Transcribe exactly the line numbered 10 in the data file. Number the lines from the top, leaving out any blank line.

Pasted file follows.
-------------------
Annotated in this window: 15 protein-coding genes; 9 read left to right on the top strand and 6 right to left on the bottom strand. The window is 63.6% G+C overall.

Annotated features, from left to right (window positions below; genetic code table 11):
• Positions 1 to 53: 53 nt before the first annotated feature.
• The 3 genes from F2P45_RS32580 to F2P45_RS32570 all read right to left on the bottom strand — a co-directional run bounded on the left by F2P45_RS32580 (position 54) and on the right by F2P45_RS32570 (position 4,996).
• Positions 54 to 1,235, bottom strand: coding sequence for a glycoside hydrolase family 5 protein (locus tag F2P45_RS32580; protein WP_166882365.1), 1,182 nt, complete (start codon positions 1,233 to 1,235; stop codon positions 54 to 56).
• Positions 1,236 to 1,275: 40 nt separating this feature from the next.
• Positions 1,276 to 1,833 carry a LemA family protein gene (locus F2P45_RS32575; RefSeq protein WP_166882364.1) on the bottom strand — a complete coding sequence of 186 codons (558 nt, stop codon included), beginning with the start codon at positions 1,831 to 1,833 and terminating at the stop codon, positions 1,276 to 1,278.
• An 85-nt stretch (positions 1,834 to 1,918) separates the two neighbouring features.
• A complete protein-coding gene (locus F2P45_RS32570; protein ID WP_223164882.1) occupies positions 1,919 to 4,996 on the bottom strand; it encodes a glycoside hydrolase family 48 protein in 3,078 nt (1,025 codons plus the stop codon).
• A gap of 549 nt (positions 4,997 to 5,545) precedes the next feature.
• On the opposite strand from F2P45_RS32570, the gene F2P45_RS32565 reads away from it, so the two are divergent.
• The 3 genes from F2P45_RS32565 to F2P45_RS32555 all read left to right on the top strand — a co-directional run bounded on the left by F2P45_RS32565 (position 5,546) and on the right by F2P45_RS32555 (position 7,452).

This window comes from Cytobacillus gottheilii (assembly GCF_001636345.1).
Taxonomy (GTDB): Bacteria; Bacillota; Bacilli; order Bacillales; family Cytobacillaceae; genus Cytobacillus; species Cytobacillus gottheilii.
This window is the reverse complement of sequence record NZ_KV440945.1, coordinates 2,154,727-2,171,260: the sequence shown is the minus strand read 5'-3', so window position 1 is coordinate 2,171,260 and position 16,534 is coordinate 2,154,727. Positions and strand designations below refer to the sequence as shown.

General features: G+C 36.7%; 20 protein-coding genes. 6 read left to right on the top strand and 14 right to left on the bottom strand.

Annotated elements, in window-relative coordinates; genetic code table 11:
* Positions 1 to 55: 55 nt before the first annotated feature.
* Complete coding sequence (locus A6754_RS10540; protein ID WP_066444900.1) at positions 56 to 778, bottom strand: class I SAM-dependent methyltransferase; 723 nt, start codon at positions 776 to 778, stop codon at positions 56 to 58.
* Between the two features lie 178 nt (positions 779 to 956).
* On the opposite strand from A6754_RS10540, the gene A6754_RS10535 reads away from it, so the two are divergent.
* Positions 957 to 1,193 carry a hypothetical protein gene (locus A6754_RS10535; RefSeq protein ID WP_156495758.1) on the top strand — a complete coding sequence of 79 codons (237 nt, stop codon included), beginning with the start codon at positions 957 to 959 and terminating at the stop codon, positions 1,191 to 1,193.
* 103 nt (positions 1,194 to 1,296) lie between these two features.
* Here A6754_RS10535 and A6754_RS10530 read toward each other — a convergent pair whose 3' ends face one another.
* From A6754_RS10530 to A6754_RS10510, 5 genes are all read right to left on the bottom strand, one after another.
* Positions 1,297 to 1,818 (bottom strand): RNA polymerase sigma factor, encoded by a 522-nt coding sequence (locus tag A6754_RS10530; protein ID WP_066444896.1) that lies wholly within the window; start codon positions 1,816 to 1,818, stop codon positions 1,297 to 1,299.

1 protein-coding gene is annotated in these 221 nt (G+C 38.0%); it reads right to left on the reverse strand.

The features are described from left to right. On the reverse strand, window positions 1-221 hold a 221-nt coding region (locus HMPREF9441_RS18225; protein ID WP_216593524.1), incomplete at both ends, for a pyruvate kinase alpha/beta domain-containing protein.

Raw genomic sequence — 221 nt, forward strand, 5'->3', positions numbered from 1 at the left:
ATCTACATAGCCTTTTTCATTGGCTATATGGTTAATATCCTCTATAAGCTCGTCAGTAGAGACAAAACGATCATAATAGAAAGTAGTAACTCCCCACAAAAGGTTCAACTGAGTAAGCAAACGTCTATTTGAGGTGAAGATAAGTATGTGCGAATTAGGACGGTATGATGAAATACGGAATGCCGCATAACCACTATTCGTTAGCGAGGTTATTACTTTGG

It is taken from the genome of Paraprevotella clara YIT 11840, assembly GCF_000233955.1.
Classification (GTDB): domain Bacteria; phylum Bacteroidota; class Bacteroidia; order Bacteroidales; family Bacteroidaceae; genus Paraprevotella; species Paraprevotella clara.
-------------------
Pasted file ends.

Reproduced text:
• A gap of 549 nt (positions 4,997 to 5,545) precedes the next feature.